• and even more so it seems monocytes and natural killer cells seem to be the

  • target so the question is is what is it that we can do to increase the number of

  • monocytes and perhaps gamma-interferon to elevate that early in the course of

  • this disease and we've talked before about not treating a viral fever because

  • we know that viral fevers are involved with the immune response as well but

  • I've gotten some interesting comments wondering if a patient with corona virus

  • doesn't have a fever what inducing a fever improve the

  • outcome and the immune response so knowing what we know already about

  • what's going on in covent 19 in terms of depressed monocytes made this German

  • publication back in 2002 even more interesting and here are the authors

  • zelner at all says that thermal effect of fever has been associated with better

  • survival and a shorter duration of disease in cases of infection and what

  • they wanted to do was to understand better what happened if they subjected

  • 12 healthy volunteers in a 39 point five degrees centigrade hot water bath to

  • increase their body temperature and see what would happen to the expression of

  • monocytes and tumor necrosis factor alpha which is a cytokine that it

  • releases and they looked at this both in vitro and in vivo in humans that were

  • actually put into a hot water bath and what he found was that the in vitro data

  • showed that definitely there was an increase in the Amano sites they say

  • here that the expression of the endotoxin receptor cd14 and the

  • complement receptor CD 11 be increased after hot-water bath furthermore when

  • they looked at the healthy subjects after they were put into the hot water

  • bath they said here after three hours the response of monocytes to endotoxin

  • was enhanced in an ex-vivo lipopolysaccharide stimulation assay

  • which is basically a stimulant from a bacteria that might have infected a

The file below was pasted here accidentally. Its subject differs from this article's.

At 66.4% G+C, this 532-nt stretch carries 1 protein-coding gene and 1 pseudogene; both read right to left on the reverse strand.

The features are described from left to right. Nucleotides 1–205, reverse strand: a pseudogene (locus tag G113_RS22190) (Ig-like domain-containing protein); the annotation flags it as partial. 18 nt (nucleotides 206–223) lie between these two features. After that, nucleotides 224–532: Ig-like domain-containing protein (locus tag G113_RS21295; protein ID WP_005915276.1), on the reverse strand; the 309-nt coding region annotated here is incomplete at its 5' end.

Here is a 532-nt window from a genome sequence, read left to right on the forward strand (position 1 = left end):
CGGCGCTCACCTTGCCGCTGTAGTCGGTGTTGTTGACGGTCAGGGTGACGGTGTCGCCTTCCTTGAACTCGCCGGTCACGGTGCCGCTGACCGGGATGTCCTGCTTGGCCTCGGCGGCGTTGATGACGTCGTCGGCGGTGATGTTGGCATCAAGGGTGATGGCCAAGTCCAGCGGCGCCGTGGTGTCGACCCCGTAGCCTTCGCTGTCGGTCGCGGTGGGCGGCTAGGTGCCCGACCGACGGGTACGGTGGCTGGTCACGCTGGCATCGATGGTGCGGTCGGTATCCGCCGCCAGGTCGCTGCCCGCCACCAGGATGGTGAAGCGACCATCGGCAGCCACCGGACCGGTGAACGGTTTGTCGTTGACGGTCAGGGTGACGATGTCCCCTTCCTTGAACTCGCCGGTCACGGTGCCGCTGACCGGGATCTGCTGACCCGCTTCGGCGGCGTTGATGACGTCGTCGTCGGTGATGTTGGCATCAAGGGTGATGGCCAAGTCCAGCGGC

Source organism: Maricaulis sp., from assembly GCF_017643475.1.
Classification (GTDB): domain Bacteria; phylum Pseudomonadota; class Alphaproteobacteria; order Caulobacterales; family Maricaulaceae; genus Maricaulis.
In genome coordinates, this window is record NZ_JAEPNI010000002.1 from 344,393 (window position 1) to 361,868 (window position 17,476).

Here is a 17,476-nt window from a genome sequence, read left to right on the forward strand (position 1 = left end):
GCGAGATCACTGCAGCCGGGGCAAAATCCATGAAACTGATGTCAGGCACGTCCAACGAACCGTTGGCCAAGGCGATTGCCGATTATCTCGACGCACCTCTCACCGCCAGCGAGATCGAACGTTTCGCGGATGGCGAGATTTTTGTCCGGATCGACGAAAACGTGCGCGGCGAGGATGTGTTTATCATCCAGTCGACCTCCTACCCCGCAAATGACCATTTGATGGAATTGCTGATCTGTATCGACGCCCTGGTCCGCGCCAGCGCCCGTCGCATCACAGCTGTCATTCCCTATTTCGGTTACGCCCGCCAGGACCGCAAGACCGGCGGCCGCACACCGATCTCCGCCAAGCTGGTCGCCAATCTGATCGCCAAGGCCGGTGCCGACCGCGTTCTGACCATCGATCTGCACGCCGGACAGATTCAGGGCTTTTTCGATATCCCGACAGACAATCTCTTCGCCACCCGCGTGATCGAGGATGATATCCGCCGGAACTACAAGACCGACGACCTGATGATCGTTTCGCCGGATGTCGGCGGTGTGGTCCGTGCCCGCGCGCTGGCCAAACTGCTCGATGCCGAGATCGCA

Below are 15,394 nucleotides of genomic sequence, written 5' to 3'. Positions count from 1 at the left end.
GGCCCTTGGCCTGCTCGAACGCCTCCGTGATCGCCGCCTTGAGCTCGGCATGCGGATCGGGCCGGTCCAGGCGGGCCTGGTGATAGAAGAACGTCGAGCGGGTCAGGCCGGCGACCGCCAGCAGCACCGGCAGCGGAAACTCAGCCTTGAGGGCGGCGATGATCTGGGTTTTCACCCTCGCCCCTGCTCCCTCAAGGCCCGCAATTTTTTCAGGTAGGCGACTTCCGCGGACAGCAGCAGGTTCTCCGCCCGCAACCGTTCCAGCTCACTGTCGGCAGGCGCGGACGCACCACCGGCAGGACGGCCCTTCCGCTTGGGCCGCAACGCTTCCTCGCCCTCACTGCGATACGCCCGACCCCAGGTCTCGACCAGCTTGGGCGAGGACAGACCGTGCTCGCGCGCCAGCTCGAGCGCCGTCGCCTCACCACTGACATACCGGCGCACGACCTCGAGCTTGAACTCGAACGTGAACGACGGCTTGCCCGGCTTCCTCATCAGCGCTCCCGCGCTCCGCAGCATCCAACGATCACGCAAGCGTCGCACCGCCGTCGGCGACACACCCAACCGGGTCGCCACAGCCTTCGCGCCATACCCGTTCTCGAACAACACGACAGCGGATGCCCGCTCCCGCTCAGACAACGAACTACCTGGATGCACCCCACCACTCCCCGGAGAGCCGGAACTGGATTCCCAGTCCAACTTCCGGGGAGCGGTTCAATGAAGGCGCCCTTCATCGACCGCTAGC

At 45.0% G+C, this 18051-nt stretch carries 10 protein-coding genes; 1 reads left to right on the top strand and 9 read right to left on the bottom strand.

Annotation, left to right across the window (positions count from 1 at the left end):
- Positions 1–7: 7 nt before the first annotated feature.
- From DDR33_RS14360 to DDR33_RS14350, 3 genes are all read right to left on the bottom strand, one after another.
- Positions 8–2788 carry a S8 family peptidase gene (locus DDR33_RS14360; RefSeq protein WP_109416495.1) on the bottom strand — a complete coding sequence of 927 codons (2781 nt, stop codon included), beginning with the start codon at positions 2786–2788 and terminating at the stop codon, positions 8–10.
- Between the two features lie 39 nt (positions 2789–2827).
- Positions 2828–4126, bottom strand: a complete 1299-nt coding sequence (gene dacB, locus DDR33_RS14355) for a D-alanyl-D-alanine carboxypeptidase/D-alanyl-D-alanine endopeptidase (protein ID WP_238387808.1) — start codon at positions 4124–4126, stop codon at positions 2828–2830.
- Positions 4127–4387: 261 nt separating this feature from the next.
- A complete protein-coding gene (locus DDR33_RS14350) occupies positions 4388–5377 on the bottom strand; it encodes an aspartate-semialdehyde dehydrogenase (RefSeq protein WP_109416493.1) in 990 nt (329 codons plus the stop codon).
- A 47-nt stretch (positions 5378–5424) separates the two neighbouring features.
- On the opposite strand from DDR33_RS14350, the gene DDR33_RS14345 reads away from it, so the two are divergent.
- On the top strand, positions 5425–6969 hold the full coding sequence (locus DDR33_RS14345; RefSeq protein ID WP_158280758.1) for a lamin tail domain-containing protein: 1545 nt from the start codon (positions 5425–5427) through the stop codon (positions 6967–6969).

• human body when they stimulated the immune system they noticed that there

  • was greater TNF alpha release which was statistically significant so they

  • conclude that the thermal effect of fever directly activated monocytes the

  • very cells interestingly that are deficient in kovat 19 and that increased

  • their ability to respond to in this case a bacterial challenge but I'm sure they

  • would be equally as responsive to a viral challenge as well but this isn't

  • the only study that shows this there was a interesting article that was published

  • around 2000 titled immune changes in humans during cold exposure effects of

  • prior heating and exercise they took subjects and they had them sit

  • in a warm bath among other things and then they exposed them to cold to see

  • whether or not that would also improve immunity and you can see here for the

  • seven subjects in the white boxes sitting in a 38 degree centigrade water

  • bath increased their core body rectal temperature and then after they were

  • exposed to cold there was a drop in the core body temperature and here when we

  • see the data in this second set of bar graphs which are the ones where they sat

  • in 38 degrees centigrade water you can see here for leukocytes which are all of

  • the white blood cells that there was a significant increase in the number of

  • white blood cells here also for the granulocytes increases well for the

  • lymphocytes there was an increase and also for the monocytes there was an